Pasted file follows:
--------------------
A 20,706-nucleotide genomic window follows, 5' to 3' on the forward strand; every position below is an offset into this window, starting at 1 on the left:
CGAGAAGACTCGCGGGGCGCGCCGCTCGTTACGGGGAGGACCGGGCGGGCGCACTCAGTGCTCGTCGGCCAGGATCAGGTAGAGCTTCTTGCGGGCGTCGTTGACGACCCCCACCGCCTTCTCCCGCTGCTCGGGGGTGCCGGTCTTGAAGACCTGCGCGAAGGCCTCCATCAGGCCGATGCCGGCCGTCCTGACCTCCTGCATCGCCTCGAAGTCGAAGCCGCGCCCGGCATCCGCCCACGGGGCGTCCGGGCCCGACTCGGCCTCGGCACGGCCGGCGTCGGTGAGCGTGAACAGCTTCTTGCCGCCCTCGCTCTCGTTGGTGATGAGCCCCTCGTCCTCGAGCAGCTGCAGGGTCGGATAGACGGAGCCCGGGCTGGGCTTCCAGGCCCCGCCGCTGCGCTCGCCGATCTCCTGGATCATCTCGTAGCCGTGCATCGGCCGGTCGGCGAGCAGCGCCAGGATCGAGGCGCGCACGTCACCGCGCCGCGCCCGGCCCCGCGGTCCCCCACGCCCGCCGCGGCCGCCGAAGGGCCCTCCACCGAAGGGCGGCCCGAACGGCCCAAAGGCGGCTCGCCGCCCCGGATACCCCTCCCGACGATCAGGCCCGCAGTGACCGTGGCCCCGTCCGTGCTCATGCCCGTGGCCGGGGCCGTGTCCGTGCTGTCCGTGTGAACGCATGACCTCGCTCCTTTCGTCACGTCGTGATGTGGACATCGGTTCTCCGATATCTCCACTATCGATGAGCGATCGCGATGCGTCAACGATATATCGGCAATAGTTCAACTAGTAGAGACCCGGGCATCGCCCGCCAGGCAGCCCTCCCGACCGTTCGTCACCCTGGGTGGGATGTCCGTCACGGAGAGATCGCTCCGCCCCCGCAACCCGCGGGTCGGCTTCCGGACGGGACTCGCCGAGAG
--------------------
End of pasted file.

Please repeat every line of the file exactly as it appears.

A 20,706-nucleotide genomic window follows, 5' to 3' on the forward strand; every position below is an offset into this window, starting at 1 on the left:
CGAGAAGACTCGCGGGGCGCGCCGCTCGTTACGGGGAGGACCGGGCGGGCGCACTCAGTGCTCGTCGGCCAGGATCAGGTAGAGCTTCTTGCGGGCGTCGTTGACGACCCCCACCGCCTTCTCCCGCTGCTCGGGGGTGCCGGTCTTGAAGACCTGCGCGAAGGCCTCCATCAGGCCGATGCCGGCCGTCCTGACCTCCTGCATCGCCTCGAAGTCGAAGCCGCGCCCGGCATCCGCCCACGGGGCGTCCGGGCCCGACTCGGCCTCGGCACGGCCGGCGTCGGTGAGCGTGAACAGCTTCTTGCCGCCCTCGCTCTCGTTGGTGATGAGCCCCTCGTCCTCGAGCAGCTGCAGGGTCGGATAGACGGAGCCCGGGCTGGGCTTCCAGGCCCCGCCGCTGCGCTCGCCGATCTCCTGGATCATCTCGTAGCCGTGCATCGGCCGGTCGGCGAGCAGCGCCAGGATCGAGGCGCGCACGTCACCGCGCCGCGCCCGGCCCCGCGGTCCCCCACGCCCGCCGCGGCCGCCGAAGGGCCCTCCACCGAAGGGCGGCCCGAACGGCCCAAAGGCGGCTCGCCGCCCCGGATACCCCTCCCGACGATCAGGCCCGCAGTGACCGTGGCCCCGTCCGTGCTCATGCCCGTGGCCGGGGCCGTGTCCGTGCTGTCCGTGTGAACGCATGACCTCGCTCCTTTCGTCACGTCGTGATGTGGACATCGGTTCTCCGATATCTCCACTATCGATGAGCGATCGCGATGCGTCAACGATATATCGGCAATAGTTCAACTAGTAGAGACCCGGGCATCGCCCGCCAGGCAGCCCTCCCGACCGTTCGTCACCCTGGGTGGGATGTCCGTCACGGAGAGATCGCTCCGCCCCCGCAACCCGCGGGTCGGCTTCCGGACGGGACTCGCCGAGAG